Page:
There is a real emphasis on the importance and meaning of occupation and how it relates to health and wellbeing. There are modern and realistic Simulation Suites that facilitate learning and help prepare for practice placements.

The Occupational Therapy programme is a pathway in the Faculty of Health and Social Care preregistration interprofessional learning programme. This means that you will have the opportunity of learning from and with a range of other health and social care students during the programme. This also prepares you for collaborative practice in the work place.

The course is modular, with six modules being taken in each academic year. Academic and practice knowledge are integrated throughout the course enabling you to apply the theory you have learnt in the classroom in the practice arena.

In the first year, four occupational therapy specific modules introduce you to the core values and beliefs underpinning the meaning of occupation and occupational therapy practice. You will learn about the links between health and well-being and occupation; the person and the contexts they live in and the human body as it functions in daily life. In addition one module will help you to develop skills for higher learning and you will be involved with students from other professional routes to explore skills that enhance working effectively together to support service users. In this first year you will have seven weeks placement under supervision of a qualified occupational therapist.

In the second year the occupational therapy specific modules focus on the skills occupational therapists need to assess, plan and carry out treatments to meet service users’ needs in hospitals, schools, homes, workplace, residential settings. You will also have an overview of the historical perspective of occupational therapy and some of the current theories used in practice. Your academic skills will be further developed examining evidence related to practice. You will continue to be involved with other students to explore team working. You will undertake one 9 week practice placement at the end of the academic year.

In year three, within the occupational therapy specific modules there is an emphasis on health and wellbeing and innovation with students integrating theory, skills and knowledge. The final 12 week placement prepares you for the responsibilities of a junior occupational therapist. The final interprofessional learning module focuses on working together within and across professional groups and services. In this year students also complete an independent literature based study in an area of professional interest.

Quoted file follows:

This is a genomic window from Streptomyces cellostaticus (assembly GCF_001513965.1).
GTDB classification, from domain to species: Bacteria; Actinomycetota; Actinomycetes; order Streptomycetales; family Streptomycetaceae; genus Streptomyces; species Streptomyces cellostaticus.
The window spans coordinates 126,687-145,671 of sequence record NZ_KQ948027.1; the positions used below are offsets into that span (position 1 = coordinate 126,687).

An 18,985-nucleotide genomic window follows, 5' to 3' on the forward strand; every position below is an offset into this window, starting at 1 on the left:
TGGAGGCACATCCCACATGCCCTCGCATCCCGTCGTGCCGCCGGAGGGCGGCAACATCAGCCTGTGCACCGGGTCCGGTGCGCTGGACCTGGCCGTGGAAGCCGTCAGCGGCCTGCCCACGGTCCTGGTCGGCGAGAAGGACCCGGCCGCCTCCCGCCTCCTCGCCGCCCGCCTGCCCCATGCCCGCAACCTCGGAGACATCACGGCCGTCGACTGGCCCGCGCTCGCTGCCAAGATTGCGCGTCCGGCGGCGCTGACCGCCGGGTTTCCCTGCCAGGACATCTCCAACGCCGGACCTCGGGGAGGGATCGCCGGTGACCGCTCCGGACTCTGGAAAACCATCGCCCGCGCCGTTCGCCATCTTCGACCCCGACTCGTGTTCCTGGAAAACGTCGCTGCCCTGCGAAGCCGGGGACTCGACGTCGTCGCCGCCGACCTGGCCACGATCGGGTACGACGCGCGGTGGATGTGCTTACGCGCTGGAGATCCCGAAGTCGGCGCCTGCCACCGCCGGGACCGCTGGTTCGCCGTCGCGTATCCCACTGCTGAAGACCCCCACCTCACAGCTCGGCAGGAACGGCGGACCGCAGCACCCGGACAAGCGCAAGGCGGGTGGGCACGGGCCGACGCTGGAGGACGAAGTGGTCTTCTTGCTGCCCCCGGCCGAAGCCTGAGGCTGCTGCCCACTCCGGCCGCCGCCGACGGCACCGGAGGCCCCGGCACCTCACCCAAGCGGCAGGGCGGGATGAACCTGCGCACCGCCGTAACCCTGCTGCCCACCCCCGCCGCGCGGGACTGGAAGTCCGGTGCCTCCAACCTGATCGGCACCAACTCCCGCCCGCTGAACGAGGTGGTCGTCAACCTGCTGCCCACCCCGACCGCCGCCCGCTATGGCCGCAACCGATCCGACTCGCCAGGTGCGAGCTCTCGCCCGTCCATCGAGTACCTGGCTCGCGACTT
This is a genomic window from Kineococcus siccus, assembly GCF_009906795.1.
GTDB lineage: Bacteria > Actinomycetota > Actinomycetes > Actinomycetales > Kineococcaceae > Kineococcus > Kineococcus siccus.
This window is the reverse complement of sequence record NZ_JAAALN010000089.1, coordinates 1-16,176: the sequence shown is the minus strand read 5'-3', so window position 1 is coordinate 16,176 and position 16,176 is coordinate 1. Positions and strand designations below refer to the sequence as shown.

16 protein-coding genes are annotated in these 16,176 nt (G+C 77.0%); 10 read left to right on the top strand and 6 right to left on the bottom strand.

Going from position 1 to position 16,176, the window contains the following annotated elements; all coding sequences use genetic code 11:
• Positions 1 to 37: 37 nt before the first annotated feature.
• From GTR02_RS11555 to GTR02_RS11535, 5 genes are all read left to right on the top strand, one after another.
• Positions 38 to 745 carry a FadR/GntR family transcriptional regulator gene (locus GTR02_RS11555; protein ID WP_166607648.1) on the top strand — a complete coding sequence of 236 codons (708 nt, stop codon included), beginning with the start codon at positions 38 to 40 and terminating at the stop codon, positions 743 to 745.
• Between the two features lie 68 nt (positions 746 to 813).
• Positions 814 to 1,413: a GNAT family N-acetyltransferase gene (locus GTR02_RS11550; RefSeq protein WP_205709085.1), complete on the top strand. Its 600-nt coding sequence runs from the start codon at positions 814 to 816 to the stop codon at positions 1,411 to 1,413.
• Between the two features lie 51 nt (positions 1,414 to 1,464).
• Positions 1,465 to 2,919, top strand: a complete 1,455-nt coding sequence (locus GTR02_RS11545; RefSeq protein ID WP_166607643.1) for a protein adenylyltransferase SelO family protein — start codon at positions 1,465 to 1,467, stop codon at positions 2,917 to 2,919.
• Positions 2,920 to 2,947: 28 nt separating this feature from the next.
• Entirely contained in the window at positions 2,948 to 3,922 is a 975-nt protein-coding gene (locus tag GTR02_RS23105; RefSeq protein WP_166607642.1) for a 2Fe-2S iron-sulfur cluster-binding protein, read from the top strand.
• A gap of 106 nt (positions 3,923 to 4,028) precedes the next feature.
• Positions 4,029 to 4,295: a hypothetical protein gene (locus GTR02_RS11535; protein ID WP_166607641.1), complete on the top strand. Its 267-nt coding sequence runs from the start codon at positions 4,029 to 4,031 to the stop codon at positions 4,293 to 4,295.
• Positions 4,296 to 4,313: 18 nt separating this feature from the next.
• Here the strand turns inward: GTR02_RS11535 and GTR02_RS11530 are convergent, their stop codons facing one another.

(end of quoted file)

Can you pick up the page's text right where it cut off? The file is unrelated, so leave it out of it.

Whilst in University, a variety of teaching methods are used throughout a student’s programme. These range from taught sessions to independent, self-directed learning. Students are involved in using PowerPoint presentations; group discussions; seminar groups; skills practice; student / peer presentations; technology enhanced learning (TEL) and blended learning e.g. pre-recorded on-line lectures. Skills are taught in the Simulation Suite, a safe place to practice.

Students need to pass both the theory and the practice for every module in order to pass each year and the programme. Their understanding of theory is assessed in a variety of ways including written work in different formats, such as essays, exams, presentations and the development of online resources. Practice is assessed by their practice educator for each placement.

Recruitment for this course considers not only the values of the specific profession you are wishing to join, but also the values of the wider NHS. You can expect to be shortlisted and interviewed based upon these values as well as course/profession specific requirements.  More information on values can be found here.

Applicants need to demonstrate a basic understanding of occupational therapy and show that it is a well considered career choice for them. Suitable applicants are invited into the University for an information session and interview.